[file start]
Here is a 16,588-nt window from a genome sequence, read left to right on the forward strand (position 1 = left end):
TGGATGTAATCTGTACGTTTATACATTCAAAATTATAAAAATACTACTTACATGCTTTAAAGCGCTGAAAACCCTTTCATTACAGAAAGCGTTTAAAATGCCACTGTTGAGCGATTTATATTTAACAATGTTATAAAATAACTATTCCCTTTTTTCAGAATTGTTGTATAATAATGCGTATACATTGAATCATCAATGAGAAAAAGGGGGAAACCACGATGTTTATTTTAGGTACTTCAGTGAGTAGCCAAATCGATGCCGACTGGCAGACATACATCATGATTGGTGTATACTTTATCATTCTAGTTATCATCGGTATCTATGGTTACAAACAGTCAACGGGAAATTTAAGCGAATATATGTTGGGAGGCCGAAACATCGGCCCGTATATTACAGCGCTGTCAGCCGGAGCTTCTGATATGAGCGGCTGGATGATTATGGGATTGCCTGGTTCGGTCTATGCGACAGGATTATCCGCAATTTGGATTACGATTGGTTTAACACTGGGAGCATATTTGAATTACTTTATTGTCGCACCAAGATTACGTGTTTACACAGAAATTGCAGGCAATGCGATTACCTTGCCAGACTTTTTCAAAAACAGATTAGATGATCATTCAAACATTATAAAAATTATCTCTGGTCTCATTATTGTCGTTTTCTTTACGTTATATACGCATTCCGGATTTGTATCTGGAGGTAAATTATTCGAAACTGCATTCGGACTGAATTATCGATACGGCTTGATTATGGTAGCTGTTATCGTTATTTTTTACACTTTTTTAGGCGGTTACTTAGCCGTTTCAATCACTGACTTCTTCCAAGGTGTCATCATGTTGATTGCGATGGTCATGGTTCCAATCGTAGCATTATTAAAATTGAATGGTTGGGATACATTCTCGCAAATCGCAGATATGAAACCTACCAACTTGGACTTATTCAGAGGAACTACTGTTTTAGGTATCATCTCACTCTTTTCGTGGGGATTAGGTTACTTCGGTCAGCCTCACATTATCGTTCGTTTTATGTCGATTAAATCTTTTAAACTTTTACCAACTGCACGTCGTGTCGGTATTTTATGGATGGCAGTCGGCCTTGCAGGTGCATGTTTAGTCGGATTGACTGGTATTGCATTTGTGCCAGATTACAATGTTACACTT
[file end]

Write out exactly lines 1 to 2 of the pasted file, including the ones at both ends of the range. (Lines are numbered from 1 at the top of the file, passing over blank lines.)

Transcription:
Here is a 16,588-nt window from a genome sequence, read left to right on the forward strand (position 1 = left end):
TGGATGTAATCTGTACGTTTATACATTCAAAATTATAAAAATACTACTTACATGCTTTAAAGCGCTGAAAACCCTTTCATTACAGAAAGCGTTTAAAATGCCACTGTTGAGCGATTTATATTTAACAATGTTATAAAATAACTATTCCCTTTTTTCAGAATTGTTGTATAATAATGCGTATACATTGAATCATCAATGAGAAAAAGGGGGAAACCACGATGTTTATTTTAGGTACTTCAGTGAGTAGCCAAATCGATGCCGACTGGCAGACATACATCATGATTGGTGTATACTTTATCATTCTAGTTATCATCGGTATCTATGGTTACAAACAGTCAACGGGAAATTTAAGCGAATATATGTTGGGAGGCCGAAACATCGGCCCGTATATTACAGCGCTGTCAGCCGGAGCTTCTGATATGAGCGGCTGGATGATTATGGGATTGCCTGGTTCGGTCTATGCGACAGGATTATCCGCAATTTGGATTACGATTGGTTTAACACTGGGAGCATATTTGAATTACTTTATTGTCGCACCAAGATTACGTGTTTACACAGAAATTGCAGGCAATGCGATTACCTTGCCAGACTTTTTCAAAAACAGATTAGATGATCATTCAAACATTATAAAAATTATCTCTGGTCTCATTATTGTCGTTTTCTTTACGTTATATACGCATTCCGGATTTGTATCTGGAGGTAAATTATTCGAAACTGCATTCGGACTGAATTATCGATACGGCTTGATTATGGTAGCTGTTATCGTTATTTTTTACACTTTTTTAGGCGGTTACTTAGCCGTTTCAATCACTGACTTCTTCCAAGGTGTCATCATGTTGATTGCGATGGTCATGGTTCCAATCGTAGCATTATTAAAATTGAATGGTTGGGATACATTCTCGCAAATCGCAGATATGAAACCTACCAACTTGGACTTATTCAGAGGAACTACTGTTTTAGGTATCATCTCACTCTTTTCGTGGGGATTAGGTTACTTCGGTCAGCCTCACATTATCGTTCGTTTTATGTCGATTAAATCTTTTAAACTTTTACCAACTGCACGTCGTGTCGGTATTTTATGGATGGCAGTCGGCCTTGCAGGTGCATGTTTAGTCGGATTGACTGGTATTGCATTTGTGCCAGATTACAATGTTACACTT